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Allahabad HC dismisses plea to open rooms in Taj Mahal; Slams petitioner


Lucknow: The Allahabad High Court on Thursday dismissed a plea seeking a ‘fact-finding inquiry’ into the history of the Taj Mahal and the ‘opening of 22 rooms’ on the monument’s premises, saying the petitioner failed to point out which of his legal or constitutional rights were being infringed.

The Lucknow bench of justices D K Upadhyay and Subhash Vidyarthi pulled up the lawyer of petitioner Rajneesh Singh, who is the media in-charge of the BJP’s Ayodhya unit, for filing the PIL in a ‘casual manner’ and said it cannot pass an order under Article 226 of the Constitution in the matter. The article empowers a high court to issue to any person or authority in the area under its jurisdiction orders or writs to enforce the fundamental rights.

The writ petition was filed on Saturday in the registry of the Lucknow bench of the high court seeking a fact-finding inquiry into the history of the Taj Mahal. It also sought opening of the doors of its ’22 rooms’ to see ‘the truth, whatever it is’. The bench said that it was a non-justiciable issue that cannot be decided or gone into by the court. The bench said that the petitioner could not point out as to which of his legal or constitutional rights were being infringed. Dismissing the plea as misconceived, the bench pulled up the petitioner’s counsel Rudra Pratap Singh over and again for moving the PIL without properly conducting legal research work. It declined to intervene into factual issues as to what was behind the closed doors of the Taj.

Earlier, assistant solicitor general S B Pandey opposed the PIL, arguing that it was not maintainable because the territorial jurisdiction fell into Allahabad High Court and not to Lucknow bench. Besides, he also argued that the prayers were misconceived and even the petitioner had not disclosed his credentials leading him to file the said PIL and as such it was not maintainable. He also stated that in the same issue, a civil suit was pending in an Agra court. Pandey further argued that the Allahabad High Court had already dismissed the petition raising the same issue.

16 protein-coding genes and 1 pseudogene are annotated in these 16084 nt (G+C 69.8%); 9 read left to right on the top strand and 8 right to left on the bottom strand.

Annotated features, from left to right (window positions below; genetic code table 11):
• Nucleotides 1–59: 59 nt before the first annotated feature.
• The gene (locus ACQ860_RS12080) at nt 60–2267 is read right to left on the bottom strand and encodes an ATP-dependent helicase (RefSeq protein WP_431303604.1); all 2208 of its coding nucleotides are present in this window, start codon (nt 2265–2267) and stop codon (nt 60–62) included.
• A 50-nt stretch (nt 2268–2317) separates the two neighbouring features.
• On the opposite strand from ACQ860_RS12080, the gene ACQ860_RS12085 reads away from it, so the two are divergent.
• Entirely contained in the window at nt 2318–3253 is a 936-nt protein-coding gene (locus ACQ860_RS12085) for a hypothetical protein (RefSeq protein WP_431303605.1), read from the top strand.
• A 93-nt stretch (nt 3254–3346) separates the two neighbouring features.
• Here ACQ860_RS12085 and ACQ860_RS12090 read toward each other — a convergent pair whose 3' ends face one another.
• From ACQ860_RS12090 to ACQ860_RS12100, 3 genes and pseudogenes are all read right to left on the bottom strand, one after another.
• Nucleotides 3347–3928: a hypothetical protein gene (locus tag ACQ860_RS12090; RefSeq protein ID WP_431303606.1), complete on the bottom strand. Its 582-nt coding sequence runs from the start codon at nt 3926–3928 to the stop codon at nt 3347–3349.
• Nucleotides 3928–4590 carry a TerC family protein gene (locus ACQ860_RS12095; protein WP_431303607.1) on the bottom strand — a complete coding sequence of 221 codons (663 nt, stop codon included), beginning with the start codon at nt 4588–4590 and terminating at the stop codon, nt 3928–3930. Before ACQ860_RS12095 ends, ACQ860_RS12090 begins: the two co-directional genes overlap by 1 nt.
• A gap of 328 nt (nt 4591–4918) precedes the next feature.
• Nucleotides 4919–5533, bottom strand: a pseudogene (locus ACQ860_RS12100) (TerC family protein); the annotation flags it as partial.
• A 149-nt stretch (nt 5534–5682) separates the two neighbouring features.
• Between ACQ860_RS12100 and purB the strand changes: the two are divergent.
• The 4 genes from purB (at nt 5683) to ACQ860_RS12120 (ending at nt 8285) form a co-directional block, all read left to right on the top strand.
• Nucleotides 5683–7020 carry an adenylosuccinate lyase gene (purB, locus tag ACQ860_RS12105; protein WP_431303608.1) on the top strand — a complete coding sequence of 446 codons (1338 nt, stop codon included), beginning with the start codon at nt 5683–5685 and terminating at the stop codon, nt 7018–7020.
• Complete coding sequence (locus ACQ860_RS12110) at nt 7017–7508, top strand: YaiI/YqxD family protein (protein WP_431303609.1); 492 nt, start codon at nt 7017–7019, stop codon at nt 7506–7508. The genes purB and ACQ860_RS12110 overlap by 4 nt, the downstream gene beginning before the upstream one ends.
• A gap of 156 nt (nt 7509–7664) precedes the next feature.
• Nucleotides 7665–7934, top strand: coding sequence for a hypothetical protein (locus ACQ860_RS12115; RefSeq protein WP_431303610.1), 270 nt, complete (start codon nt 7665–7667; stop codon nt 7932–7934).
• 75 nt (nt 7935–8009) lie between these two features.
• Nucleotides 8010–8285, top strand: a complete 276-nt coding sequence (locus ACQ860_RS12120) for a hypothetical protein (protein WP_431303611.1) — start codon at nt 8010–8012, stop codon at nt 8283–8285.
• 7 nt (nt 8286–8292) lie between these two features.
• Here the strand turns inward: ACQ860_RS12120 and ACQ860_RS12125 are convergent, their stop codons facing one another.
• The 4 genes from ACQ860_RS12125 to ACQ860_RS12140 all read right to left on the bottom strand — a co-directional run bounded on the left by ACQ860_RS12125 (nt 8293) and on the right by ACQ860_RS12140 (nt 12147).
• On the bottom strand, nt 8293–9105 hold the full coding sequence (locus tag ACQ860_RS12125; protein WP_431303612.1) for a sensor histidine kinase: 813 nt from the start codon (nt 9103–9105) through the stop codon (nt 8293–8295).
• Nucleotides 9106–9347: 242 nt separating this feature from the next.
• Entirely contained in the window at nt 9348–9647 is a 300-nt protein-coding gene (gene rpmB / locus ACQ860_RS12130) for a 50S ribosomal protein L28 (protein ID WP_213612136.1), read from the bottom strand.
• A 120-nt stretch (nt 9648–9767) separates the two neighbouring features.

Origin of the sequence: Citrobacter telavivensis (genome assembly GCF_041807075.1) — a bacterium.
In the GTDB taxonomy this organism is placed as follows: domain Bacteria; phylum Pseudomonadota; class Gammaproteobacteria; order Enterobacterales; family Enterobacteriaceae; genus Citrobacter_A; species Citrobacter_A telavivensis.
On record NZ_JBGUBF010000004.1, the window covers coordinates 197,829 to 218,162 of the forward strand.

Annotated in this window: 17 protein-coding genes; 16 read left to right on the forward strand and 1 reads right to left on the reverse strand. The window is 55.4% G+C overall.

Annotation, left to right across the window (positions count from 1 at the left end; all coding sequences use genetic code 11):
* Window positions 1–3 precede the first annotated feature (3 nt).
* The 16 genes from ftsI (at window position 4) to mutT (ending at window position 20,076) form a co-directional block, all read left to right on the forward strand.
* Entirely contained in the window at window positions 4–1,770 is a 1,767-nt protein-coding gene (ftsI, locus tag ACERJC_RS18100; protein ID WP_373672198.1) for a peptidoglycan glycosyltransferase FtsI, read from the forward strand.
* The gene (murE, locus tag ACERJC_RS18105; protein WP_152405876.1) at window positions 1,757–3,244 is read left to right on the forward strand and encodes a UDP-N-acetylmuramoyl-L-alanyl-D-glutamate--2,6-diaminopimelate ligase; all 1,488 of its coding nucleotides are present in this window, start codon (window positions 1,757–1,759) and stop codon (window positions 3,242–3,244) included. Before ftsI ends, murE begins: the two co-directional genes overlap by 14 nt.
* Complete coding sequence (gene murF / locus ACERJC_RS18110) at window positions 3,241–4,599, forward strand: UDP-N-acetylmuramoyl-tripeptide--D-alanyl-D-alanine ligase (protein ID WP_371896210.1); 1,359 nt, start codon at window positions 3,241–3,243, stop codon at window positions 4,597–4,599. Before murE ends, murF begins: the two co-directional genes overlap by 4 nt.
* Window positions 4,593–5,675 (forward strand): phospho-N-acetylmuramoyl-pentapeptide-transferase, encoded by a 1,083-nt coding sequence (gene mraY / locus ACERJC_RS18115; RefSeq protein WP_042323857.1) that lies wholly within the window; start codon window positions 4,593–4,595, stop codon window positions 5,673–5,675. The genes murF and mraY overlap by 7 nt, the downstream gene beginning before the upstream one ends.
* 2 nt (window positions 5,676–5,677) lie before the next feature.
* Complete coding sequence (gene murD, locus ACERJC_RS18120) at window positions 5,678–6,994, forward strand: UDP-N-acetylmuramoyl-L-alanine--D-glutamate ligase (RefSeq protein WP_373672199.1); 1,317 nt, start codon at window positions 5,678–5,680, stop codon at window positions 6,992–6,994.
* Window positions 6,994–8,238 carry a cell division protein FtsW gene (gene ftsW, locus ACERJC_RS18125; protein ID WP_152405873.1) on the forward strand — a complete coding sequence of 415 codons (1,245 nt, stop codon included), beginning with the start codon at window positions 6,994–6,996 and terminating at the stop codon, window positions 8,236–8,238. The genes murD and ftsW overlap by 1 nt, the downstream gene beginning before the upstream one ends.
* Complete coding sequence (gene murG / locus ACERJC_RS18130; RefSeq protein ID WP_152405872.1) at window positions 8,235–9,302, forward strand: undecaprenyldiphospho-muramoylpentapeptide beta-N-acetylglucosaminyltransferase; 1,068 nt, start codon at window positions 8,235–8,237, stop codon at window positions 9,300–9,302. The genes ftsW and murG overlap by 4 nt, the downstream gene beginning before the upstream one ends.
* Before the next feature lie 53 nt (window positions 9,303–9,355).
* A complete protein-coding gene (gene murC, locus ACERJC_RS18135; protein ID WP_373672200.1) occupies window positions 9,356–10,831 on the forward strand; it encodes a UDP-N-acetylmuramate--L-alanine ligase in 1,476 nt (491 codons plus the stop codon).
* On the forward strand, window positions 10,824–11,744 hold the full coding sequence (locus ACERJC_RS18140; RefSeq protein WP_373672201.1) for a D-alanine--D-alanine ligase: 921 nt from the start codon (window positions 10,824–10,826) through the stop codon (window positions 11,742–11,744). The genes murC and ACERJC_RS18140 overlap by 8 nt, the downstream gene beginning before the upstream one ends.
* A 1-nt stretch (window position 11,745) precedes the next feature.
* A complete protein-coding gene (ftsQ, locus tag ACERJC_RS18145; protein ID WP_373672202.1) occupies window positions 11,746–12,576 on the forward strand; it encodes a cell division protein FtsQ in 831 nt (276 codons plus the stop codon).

In course of hearing, the petitioner’s counsel tried to impress that the issue was a bone of contention between two communities and if the court intervened, it could be set at rest. He even requested bench to take it as suo-motu cause. The petitioner’s counsel Singh could not reply to the repeated query of the bench as to what legal or constitutional right of the petitioner was being infringed, for which the high court should directly intervene. The bench was irked with the petitioner’s counsel that such sensitive issue was brought before the bench without conducting proper historical and legal research work.

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As the petitioner’s counsel tried to explain the history of the Taj as written by some historians about age and construction, the bench reacted, saying, ‘Are we sitting to determine age of the Taj?’. We cannot pronounce a verdict on conflicting views based on different historical reasons, said the bench. The bench said that judges are not trained and equipped to deal with the issue. The issue which can be taken up by the court should be justiciable based on Principle of Justiciability, the bench observed.

Sensing that the bench was going to dismiss the PIL, the petitioner’s counsel sought to withdraw the plea with permission of the court to file fresh plea but the bench did not yield. Several Hindu right-wing outfits have claimed in the past that the Mughal-era mausoleum was a Lord Shiva temple. The monument is protected by the Archaeological Survey of India (ASI). The petition also sought the setting aside of certain provisions of The Ancient and Historical Monuments and Archaeological Sites and Remains (Declaration of National Importance) Act 1951, and The Ancient Monuments and Archaeological Sites and Remains Act 1958, under which the Taj Mahal, Fatehpur Sikri, Agra Fort, Itimad-ud-Daulah’s tomb were declared historical monuments.


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